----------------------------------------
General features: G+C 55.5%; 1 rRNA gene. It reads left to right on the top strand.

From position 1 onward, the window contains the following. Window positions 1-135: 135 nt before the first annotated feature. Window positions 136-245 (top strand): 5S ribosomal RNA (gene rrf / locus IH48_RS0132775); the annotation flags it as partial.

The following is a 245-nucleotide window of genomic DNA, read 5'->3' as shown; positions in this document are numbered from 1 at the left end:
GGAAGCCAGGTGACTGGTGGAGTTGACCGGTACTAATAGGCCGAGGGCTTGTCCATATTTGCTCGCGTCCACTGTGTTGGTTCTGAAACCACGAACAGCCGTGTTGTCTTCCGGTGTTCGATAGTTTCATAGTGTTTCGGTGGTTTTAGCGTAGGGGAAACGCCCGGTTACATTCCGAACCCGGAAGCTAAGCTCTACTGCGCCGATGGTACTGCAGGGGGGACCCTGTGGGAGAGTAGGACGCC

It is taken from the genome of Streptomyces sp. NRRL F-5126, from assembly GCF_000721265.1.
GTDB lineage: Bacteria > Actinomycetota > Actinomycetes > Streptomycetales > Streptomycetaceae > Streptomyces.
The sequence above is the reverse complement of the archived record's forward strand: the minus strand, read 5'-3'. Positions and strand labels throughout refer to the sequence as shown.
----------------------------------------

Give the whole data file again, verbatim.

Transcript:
General features: G+C 55.5%; 1 rRNA gene. It reads left to right on the top strand.

From position 1 onward, the window contains the following. Window positions 1-135: 135 nt before the first annotated feature. Window positions 136-245 (top strand): 5S ribosomal RNA (gene rrf / locus IH48_RS0132775); the annotation flags it as partial.

The following is a 245-nucleotide window of genomic DNA, read 5'->3' as shown; positions in this document are numbered from 1 at the left end:
GGAAGCCAGGTGACTGGTGGAGTTGACCGGTACTAATAGGCCGAGGGCTTGTCCATATTTGCTCGCGTCCACTGTGTTGGTTCTGAAACCACGAACAGCCGTGTTGTCTTCCGGTGTTCGATAGTTTCATAGTGTTTCGGTGGTTTTAGCGTAGGGGAAACGCCCGGTTACATTCCGAACCCGGAAGCTAAGCTCTACTGCGCCGATGGTACTGCAGGGGGGACCCTGTGGGAGAGTAGGACGCC

It is taken from the genome of Streptomyces sp. NRRL F-5126, from assembly GCF_000721265.1.
GTDB lineage: Bacteria > Actinomycetota > Actinomycetes > Streptomycetales > Streptomycetaceae > Streptomyces.
The sequence above is the reverse complement of the archived record's forward strand: the minus strand, read 5'-3'. Positions and strand labels throughout refer to the sequence as shown.